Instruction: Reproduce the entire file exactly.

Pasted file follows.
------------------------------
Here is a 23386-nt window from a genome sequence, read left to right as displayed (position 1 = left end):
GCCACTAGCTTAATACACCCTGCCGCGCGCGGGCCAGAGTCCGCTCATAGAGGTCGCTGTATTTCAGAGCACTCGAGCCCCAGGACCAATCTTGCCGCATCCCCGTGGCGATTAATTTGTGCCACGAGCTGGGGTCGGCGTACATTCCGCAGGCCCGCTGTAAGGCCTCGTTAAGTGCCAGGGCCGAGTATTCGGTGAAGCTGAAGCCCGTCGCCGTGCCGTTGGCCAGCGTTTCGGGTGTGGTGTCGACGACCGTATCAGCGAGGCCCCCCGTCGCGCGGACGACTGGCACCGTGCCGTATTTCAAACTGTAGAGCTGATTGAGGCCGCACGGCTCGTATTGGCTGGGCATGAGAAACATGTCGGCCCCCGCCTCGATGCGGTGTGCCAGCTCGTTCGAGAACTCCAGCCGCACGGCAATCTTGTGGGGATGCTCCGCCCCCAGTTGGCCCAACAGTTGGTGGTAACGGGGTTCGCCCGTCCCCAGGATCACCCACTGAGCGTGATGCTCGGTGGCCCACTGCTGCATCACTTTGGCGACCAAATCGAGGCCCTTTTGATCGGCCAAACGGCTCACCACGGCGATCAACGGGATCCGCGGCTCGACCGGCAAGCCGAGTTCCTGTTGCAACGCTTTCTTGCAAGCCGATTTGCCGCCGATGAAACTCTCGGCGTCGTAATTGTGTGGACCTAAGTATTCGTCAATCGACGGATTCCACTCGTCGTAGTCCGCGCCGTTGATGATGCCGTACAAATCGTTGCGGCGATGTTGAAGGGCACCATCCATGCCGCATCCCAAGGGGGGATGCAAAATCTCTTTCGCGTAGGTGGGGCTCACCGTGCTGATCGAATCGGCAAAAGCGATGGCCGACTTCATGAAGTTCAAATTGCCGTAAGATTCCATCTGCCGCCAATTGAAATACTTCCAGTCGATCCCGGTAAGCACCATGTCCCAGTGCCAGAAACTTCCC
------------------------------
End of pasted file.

Here is a 23386-nt window from a genome sequence, read left to right as displayed (position 1 = left end):
GCCACTAGCTTAATACACCCTGCCGCGCGCGGGCCAGAGTCCGCTCATAGAGGTCGCTGTATTTCAGAGCACTCGAGCCCCAGGACCAATCTTGCCGCATCCCCGTGGCGATTAATTTGTGCCACGAGCTGGGGTCGGCGTACATTCCGCAGGCCCGCTGTAAGGCCTCGTTAAGTGCCAGGGCCGAGTATTCGGTGAAGCTGAAGCCCGTCGCCGTGCCGTTGGCCAGCGTTTCGGGTGTGGTGTCGACGACCGTATCAGCGAGGCCCCCCGTCGCGCGGACGACTGGCACCGTGCCGTATTTCAAACTGTAGAGCTGATTGAGGCCGCACGGCTCGTATTGGCTGGGCATGAGAAACATGTCGGCCCCCGCCTCGATGCGGTGTGCCAGCTCGTTCGAGAACTCCAGCCGCACGGCAATCTTGTGGGGATGCTCCGCCCCCAGTTGGCCCAACAGTTGGTGGTAACGGGGTTCGCCCGTCCCCAGGATCACCCACTGAGCGTGATGCTCGGTGGCCCACTGCTGCATCACTTTGGCGACCAAATCGAGGCCCTTTTGATCGGCCAAACGGCTCACCACGGCGATCAACGGGATCCGCGGCTCGACCGGCAAGCCGAGTTCCTGTTGCAACGCTTTCTTGCAAGCCGATTTGCCGCCGATGAAACTCTCGGCGTCGTAATTGTGTGGACCTAAGTATTCGTCAATCGACGGATTCCACTCGTCGTAGTCCGCGCCGTTGATGATGCCGTACAAATCGTTGCGGCGATGTTGAAGGGCACCATCCATGCCGCATCCCAAGGGGGGATGCAAAATCTCTTTCGCGTAGGTGGGGCTCACCGTGCTGATCGAATCGGCAAAAGCGATGGCCGACTTCATGAAGTTCAAATTGCCGTAAGATTCCATCTGCCGCCAATTGAAATACTTCCAGTCGATCCCGGTAAGCACCATGTCCCAGTGCCAGAAACTTCCC